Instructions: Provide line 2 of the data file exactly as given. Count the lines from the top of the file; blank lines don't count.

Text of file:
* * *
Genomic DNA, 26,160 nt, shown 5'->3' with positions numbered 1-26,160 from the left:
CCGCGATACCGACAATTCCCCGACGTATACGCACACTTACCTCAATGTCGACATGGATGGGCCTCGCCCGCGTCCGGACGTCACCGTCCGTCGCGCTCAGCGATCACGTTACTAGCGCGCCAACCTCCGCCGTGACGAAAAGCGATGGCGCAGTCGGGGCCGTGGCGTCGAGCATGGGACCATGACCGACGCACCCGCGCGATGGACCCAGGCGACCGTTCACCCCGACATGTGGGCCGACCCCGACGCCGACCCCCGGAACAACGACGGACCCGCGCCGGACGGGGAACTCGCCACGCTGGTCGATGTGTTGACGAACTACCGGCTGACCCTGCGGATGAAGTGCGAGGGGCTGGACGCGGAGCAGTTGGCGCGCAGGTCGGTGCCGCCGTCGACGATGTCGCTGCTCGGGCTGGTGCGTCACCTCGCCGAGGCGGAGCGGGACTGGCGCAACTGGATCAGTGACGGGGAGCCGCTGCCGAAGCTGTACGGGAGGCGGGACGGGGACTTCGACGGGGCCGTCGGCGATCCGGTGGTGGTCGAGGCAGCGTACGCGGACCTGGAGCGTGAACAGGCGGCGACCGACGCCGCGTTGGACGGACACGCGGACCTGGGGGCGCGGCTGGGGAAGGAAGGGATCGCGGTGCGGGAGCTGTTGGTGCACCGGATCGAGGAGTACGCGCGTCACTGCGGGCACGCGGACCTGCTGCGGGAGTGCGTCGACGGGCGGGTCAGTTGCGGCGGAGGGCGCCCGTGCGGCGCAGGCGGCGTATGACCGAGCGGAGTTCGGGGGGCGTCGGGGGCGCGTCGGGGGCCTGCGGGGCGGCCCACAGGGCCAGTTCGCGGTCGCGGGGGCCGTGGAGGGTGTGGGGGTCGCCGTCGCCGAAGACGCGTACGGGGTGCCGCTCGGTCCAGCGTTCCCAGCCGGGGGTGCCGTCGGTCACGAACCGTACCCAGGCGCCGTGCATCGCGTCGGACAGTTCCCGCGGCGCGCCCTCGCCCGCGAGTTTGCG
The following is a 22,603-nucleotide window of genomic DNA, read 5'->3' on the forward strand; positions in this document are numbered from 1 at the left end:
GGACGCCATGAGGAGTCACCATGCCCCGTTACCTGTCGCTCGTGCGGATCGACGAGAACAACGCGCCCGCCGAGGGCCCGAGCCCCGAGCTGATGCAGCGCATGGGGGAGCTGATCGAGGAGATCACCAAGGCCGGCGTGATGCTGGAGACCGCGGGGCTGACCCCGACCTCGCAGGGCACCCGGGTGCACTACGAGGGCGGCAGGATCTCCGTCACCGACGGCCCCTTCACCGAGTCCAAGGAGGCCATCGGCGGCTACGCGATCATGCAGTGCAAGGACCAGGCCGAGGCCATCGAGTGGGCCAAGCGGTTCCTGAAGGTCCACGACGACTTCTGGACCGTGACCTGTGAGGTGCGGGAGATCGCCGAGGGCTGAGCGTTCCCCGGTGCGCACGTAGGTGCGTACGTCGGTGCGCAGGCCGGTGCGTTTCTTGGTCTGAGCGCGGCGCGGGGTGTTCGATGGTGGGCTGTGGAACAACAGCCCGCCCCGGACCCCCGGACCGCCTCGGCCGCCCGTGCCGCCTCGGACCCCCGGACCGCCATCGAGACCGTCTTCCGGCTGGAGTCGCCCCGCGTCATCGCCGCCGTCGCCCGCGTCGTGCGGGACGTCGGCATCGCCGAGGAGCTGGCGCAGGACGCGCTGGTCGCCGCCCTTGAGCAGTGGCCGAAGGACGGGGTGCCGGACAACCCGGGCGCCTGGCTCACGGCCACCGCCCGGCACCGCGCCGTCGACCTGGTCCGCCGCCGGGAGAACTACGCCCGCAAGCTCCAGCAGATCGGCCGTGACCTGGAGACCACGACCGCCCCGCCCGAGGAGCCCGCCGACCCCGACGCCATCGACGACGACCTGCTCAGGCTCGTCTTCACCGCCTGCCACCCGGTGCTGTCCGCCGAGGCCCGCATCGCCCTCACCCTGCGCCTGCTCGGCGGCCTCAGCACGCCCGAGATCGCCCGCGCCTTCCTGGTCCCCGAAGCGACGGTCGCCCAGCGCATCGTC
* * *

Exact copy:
CCGCGATACCGACAATTCCCCGACGTATACGCACACTTACCTCAATGTCGACATGGATGGGCCTCGCCCGCGTCCGGACGTCACCGTCCGTCGCGCTCAGCGATCACGTTACTAGCGCGCCAACCTCCGCCGTGACGAAAAGCGATGGCGCAGTCGGGGCCGTGGCGTCGAGCATGGGACCATGACCGACGCACCCGCGCGATGGACCCAGGCGACCGTTCACCCCGACATGTGGGCCGACCCCGACGCCGACCCCCGGAACAACGACGGACCCGCGCCGGACGGGGAACTCGCCACGCTGGTCGATGTGTTGACGAACTACCGGCTGACCCTGCGGATGAAGTGCGAGGGGCTGGACGCGGAGCAGTTGGCGCGCAGGTCGGTGCCGCCGTCGACGATGTCGCTGCTCGGGCTGGTGCGTCACCTCGCCGAGGCGGAGCGGGACTGGCGCAACTGGATCAGTGACGGGGAGCCGCTGCCGAAGCTGTACGGGAGGCGGGACGGGGACTTCGACGGGGCCGTCGGCGATCCGGTGGTGGTCGAGGCAGCGTACGCGGACCTGGAGCGTGAACAGGCGGCGACCGACGCCGCGTTGGACGGACACGCGGACCTGGGGGCGCGGCTGGGGAAGGAAGGGATCGCGGTGCGGGAGCTGTTGGTGCACCGGATCGAGGAGTACGCGCGTCACTGCGGGCACGCGGACCTGCTGCGGGAGTGCGTCGACGGGCGGGTCAGTTGCGGCGGAGGGCGCCCGTGCGGCGCAGGCGGCGTATGACCGAGCGGAGTTCGGGGGGCGTCGGGGGCGCGTCGGGGGCCTGCGGGGCGGCCCACAGGGCCAGTTCGCGGTCGCGGGGGCCGTGGAGGGTGTGGGGGTCGCCGTCGCCGAAGACGCGTACGGGGTGCCGCTCGGTCCAGCGTTCCCAGCCGGGGGTGCCGTCGGTCACGAACCGTACCCAGGCGCCGTGCATCGCGTCGGACAGTTCCCGCGGCGCGCCCTCGCCCGCGAGTTTGCG